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The U.S. Environmental Protection Agency (EPA), Region IV, asked ATSDR to review the Final Site Remedial Investigation Report for the Stauffer Chemical Company and determine if contamination at the site poses an imminent and substantial endangerment [1].

The site is an inactive facility that previously processed phosphate ore to produce elemental phosphorus. The plant operated from 1947 until it closed in 1981. Residual wastes from the recovery operation were disposed of in on-site disposal ponds and in the slag processing area. The facility is currently fenced and patrolled 24 hours a day by security guards. The Gulf View Elementary School is located directly north of the facility along Anclote Boulevard.

On-site surface soils (0-3 inches) are contaminated with inorganic and organic chemicals and radionuclides. In a 1993 study, the following maximum concentrations of contaminants were detected in on-site surface soils: arsenic 127 milligrams/kilogram (mg/kg), lead - 324 mg/kg, fluoride 2,810 mg/kg, and phosphorus - 27,600 mg/kg [2]. Several polyaromatic hydrocarbons were detected at concentrations of < 4.3 mg/kg. On-site soil is also contaminated with elevated concentrations of radionuclides. The following maximum concentrations of radionuclides were reported for on-site surface soils: radium-226 (73.8 picocuries/gram [pci/g]), polonium-210 (203.3 pCi/g), and radon-222 (3 pCi/g) [2]. In a 1989 survey, external gamma radiation readings as high as 140 microRoentgen/hour (AR/hr) were detected on-site.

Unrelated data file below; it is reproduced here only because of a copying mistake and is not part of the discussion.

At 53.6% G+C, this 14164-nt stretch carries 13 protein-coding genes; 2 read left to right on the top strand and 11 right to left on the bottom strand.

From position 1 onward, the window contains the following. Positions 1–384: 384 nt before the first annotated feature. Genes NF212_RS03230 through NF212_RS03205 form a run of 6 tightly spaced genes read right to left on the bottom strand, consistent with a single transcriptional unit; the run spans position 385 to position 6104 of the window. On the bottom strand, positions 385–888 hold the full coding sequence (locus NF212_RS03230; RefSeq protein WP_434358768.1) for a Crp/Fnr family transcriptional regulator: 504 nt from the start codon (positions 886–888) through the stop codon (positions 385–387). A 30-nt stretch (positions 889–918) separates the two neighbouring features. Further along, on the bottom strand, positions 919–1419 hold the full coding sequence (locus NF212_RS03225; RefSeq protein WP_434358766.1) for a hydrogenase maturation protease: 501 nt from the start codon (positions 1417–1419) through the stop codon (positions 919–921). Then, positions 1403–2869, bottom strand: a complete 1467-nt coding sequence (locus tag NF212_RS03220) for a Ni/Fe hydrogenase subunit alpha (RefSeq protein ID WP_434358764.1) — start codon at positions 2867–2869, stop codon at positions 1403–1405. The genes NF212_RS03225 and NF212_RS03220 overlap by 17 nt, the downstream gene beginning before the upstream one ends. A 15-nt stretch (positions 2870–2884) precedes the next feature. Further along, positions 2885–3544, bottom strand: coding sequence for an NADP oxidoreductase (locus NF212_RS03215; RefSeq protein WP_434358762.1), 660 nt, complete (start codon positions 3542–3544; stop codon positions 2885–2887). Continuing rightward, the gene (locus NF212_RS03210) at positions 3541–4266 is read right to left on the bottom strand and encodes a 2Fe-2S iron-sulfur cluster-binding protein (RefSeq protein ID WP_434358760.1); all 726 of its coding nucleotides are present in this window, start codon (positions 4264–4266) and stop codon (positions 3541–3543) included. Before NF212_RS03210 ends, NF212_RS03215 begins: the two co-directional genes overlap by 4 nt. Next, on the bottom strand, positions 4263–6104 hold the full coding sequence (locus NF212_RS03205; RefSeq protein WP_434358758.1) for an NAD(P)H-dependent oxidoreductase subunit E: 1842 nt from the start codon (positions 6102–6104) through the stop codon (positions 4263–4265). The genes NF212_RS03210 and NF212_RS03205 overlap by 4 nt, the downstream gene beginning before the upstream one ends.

Surface soils from the Gulf View Elementary School did not contain any organic or inorganic chemicals at concentrations of health concern. The low concentrations of radionuclides detected in surface soil samples from the school property (radium-226 (1.6 pCi/g], radon-222 (1.6 pCi/g], and polonium 210 [2.9 pci/g] were not at levels of health concern.

On-site groundwater from the surficial aquifer contained arsenic, lead, cadmium, fluoride, and chromium at concentrations in excess of the EPA's drinking water Maximum Contaminant Levels (MCLs). Radon-222 concentrations in water from the surficial aquifer also exceeded the proposed MCL, but the concentrations were less than the average radon concentration reported for groundwater in central Florida [2].

None of the chemical parameters measured in the deeper Floridan aquifer exceeded drinking water MCLs except for radon-222. The concentration of radon-222 was highest in an upgradient, background monitoring well, which suggests that the elevated radon levels are not site-related [2].

No potable wells are located on-site or down-gradient of the facility. The surficial and Floridan aquifers flow to the southwest and discharge to the Anclote River, which borders the site on the southwest. Surface water samples from the river did not contain contaminants at levels of human health concern.

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